This question is in effect asking “How do I mould and shape my child into a person who believes that individuals should be free from unwanted moulding and shaping by others?”
Non-coercive = embracing others exactly the way they are, and they can change if they want to and they don’t have to. Coercive = trying to control, fix or change others against their will.
How viewing other people as wilful perpetrators embodies the mistaken theory that problems are not soluble, and thus can interfere with problem-solving and result in our beloved children being distressed.
This question is like a coercively controlling husband asking: “If you are not coercing your wife, what do you do instead of coercion?” A paternalistic husband who controls his wife out of the best of intentions because he honestly believes that it is for her own good, could ask the same question.
The kind of expressions of approval that are not manipulative are the ones that bubble out of you without any forethought. Anytime you are wondering if what you were planning to say might be coercive approval, it probably is. Is what you are saying the kind of thing you would naturally say to an equal, a friend, or your boss, say? Or does the idea of saying this to your boss seem highly inappropriate?
Taking Children Seriously is a new VIEW of children—a non-paternalistic view: like other groups of human beings, children are people, not pets, prisoners or property. Full people whose lives are their own, not a different kind of person – full, equal humans who should no more be coerced and manipulated and moulded and shaped by others than we adults should be.
Taking Children Seriously is a new VIEW of children—a non-paternalistic view: children do not actually need to be controlled for their own good. An Oxford Karl Popper Society talk.
If a superficially generous act is done for the purpose of modelling, it is not being done out of generosity at all. There is no realistic chance of an onlooker becoming generous as a result of watching such a charade. If anything of it is passed on at all, it will be the parent’s actual motivation (to tell improving lies to children), not the purported one. What is the point of propagating the idea that generosity is a chore but in front of children one must grit one’s teeth and act out the semblance?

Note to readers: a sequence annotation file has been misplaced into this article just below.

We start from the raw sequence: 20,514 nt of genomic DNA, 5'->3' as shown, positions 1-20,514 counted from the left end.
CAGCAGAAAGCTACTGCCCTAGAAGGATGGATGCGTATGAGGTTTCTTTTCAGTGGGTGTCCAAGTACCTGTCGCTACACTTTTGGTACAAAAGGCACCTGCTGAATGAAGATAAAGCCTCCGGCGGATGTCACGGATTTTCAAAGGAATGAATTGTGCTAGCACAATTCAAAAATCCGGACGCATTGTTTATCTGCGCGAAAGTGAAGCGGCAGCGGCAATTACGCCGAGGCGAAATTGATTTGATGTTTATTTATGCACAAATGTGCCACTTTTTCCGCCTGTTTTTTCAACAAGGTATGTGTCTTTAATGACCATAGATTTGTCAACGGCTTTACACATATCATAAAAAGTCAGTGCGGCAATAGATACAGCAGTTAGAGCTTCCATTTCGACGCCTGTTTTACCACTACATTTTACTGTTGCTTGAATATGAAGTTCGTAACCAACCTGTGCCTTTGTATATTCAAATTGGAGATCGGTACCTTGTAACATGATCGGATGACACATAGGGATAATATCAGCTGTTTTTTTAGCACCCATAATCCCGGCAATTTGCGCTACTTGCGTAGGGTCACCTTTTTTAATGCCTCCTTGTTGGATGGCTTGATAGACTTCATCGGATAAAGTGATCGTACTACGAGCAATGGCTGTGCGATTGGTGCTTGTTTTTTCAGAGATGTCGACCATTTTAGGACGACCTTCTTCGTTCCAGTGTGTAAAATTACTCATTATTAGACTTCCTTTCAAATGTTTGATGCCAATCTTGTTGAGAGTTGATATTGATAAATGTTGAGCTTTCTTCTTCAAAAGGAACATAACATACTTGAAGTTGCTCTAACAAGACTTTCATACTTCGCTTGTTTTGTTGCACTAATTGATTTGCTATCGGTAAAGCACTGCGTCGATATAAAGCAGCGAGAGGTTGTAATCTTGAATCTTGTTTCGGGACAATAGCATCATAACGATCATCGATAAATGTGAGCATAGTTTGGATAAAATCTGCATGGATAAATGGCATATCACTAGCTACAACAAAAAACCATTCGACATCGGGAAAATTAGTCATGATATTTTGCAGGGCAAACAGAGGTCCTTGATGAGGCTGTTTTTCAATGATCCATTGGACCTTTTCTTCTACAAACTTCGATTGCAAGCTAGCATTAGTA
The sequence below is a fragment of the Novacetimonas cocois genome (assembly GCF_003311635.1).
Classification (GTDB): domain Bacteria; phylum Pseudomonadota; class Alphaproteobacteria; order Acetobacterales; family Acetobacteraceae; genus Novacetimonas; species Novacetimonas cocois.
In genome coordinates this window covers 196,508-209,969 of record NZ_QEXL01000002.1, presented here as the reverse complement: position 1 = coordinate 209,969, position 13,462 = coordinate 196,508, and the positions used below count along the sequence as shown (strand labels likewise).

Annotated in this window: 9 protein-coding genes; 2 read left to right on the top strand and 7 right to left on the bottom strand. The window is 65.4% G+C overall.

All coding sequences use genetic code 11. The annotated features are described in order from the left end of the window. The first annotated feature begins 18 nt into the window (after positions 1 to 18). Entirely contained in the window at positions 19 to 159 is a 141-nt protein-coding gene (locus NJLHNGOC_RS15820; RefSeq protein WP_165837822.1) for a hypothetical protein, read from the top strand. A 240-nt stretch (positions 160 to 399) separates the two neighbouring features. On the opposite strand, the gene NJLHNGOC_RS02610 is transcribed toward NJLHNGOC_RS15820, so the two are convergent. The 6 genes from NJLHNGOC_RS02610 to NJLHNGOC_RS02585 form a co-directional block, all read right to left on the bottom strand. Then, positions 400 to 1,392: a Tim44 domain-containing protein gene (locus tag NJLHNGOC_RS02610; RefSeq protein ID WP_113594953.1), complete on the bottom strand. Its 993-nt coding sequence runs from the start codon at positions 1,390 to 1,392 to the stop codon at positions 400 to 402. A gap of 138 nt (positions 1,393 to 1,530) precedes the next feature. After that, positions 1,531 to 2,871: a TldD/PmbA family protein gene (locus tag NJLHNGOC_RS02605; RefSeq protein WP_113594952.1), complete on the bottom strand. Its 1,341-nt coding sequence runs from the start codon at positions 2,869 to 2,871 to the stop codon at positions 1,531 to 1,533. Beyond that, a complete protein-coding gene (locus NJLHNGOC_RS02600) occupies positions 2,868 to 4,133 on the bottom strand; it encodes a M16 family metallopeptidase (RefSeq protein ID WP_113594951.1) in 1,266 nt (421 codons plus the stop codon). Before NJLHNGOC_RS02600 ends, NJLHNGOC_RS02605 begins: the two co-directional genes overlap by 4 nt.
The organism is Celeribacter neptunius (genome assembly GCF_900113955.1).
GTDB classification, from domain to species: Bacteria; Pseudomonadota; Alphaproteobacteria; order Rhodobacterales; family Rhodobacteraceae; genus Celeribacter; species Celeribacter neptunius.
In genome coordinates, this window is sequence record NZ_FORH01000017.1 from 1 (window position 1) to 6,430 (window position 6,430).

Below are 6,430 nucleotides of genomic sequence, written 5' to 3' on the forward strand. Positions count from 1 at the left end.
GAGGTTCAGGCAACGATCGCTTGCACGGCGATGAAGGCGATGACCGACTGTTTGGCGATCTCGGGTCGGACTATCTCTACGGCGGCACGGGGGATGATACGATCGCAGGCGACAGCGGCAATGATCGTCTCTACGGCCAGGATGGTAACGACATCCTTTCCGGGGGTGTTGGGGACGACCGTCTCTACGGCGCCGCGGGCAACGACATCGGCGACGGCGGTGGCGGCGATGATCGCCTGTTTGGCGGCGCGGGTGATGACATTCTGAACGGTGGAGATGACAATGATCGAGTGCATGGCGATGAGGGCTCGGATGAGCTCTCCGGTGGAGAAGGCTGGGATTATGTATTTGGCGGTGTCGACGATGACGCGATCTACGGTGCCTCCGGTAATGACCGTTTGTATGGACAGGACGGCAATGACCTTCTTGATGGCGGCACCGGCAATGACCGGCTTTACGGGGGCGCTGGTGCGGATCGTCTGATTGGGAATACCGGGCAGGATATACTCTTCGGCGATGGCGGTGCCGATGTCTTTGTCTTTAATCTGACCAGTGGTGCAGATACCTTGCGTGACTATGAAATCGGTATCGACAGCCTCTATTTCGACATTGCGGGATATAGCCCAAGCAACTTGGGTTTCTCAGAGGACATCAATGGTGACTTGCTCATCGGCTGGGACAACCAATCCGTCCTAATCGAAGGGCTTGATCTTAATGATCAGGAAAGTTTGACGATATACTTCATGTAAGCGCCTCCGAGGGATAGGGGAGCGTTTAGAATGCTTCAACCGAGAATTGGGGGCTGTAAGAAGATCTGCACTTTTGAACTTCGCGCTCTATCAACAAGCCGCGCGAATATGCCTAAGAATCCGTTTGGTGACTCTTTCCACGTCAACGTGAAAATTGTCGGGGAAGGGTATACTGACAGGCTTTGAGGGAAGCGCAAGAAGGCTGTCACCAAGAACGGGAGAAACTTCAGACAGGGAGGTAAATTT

Parents often expect a solution to be found from within a small set of parent-approved options, and then they dislike what the child does, and think that that means (more) coercion is necessary.
Parents sometimes imagine that phrasing a command as a question will somehow make it more palatable for the child, but it doesn’t.
Expressions of approval are inherently manipulative the approval is designed to manipulate the child into meeting your own standard.
Imagine if your husband denied you dinner because you had not yet completed the chores he had decided you must do before dinner…
Many have suggested that my use of the word ‘coercion’ is non-standard and that I should find another word, but I think that is the quest for a euphemism. People don’t like using a harsh word for something they think is morally right. But if you prefer, use the word ‘manipulation’ instead—as long as it is clear that manipulating children is not taking them seriously either.
The Faber/Mazlish How To Talk So Kids Will Listen books are not taking children seriously: they advocate double-binding and lying to children to manipulate them into going along with the parent’s agenda that is independent of and impervious to the child’s own wishes.